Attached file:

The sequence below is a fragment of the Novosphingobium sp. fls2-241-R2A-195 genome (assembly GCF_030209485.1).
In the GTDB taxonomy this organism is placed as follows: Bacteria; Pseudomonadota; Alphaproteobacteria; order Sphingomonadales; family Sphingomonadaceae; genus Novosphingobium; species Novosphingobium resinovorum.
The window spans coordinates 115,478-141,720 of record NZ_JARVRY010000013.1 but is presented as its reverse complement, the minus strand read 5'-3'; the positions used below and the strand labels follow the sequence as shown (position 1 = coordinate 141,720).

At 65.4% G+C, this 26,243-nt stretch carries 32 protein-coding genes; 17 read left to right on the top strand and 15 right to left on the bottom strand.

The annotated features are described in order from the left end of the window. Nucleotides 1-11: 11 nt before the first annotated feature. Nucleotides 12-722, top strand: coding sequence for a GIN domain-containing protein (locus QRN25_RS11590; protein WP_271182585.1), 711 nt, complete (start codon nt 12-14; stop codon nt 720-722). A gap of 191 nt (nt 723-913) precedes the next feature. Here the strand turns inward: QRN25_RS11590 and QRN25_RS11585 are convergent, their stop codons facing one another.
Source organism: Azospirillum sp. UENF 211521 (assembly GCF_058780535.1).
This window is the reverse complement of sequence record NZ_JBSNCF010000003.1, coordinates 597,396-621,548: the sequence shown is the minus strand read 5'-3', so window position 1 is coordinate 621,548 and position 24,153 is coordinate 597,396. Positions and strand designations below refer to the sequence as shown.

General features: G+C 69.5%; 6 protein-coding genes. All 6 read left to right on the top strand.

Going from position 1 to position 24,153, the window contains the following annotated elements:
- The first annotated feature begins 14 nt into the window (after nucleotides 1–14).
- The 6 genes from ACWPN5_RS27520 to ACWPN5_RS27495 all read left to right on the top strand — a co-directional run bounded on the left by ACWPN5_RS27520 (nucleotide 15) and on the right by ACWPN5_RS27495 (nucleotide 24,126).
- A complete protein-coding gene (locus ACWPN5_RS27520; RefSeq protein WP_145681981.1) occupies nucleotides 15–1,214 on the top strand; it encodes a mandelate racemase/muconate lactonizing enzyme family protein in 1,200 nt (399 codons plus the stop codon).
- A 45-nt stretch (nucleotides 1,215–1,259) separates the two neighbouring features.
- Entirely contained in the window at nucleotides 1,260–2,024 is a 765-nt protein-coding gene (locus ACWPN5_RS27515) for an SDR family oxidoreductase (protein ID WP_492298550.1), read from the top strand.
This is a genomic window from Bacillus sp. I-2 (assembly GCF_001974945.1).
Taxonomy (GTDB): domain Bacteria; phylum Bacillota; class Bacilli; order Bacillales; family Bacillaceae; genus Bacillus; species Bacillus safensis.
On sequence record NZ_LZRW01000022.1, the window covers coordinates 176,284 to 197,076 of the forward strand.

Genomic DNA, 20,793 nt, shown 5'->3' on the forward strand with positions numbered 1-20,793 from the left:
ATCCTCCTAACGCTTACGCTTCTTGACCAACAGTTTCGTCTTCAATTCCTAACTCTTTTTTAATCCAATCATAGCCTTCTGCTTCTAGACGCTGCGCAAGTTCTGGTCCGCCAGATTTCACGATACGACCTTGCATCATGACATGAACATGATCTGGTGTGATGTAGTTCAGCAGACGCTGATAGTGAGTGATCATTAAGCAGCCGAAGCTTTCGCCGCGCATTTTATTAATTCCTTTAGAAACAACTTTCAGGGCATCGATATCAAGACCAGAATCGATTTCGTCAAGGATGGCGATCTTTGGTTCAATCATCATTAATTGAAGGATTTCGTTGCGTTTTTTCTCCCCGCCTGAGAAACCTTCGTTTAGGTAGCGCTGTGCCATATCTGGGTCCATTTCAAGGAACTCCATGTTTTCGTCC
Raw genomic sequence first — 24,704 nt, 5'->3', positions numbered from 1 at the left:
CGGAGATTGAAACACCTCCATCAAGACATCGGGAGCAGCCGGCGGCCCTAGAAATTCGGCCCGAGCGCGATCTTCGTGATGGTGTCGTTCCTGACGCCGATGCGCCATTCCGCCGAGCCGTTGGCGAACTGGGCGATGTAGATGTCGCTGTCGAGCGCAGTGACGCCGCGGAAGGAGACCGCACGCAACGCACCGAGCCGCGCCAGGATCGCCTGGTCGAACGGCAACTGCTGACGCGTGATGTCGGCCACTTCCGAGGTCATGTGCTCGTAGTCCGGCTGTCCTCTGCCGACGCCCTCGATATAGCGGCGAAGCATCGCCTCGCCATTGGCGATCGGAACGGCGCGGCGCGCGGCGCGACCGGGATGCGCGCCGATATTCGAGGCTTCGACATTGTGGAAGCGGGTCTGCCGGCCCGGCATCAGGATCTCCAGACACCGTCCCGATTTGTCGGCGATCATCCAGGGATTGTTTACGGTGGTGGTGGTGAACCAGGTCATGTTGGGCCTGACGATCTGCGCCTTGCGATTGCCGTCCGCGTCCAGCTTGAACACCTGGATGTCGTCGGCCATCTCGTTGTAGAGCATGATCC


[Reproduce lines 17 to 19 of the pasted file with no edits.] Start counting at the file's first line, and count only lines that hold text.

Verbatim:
On sequence record NZ_LZRW01000022.1, the window covers coordinates 176,284 to 197,076 of the forward strand.

Genomic DNA, 20,793 nt, shown 5'->3' on the forward strand with positions numbered 1-20,793 from the left:
ATCCTCCTAACGCTTACGCTTCTTGACCAACAGTTTCGTCTTCAATTCCTAACTCTTTTTTAATCCAATCATAGCCTTCTGCTTCTAGACGCTGCGCAAGTTCTGGTCCGCCAGATTTCACGATACGACCTTGCATCATGACATGAACATGATCTGGTGTGATGTAGTTCAGCAGACGCTGATAGTGAGTGATCATTAAGCAGCCGAAGCTTTCGCCGCGCATTTTATTAATTCCTTTAGAAACAACTTTCAGGGCATCGATATCAAGACCAGAATCGATTTCGTCAAGGATGGCGATCTTTGGTTCAATCATCATTAATTGAAGGATTTCGTTGCGTTTTTTCTCCCCGCCTGAGAAACCTTCGTTTAGGTAGCGCTGTGCCATATCTGGGTCCATTTCAAGGAACTCCATGTTTTCGTCC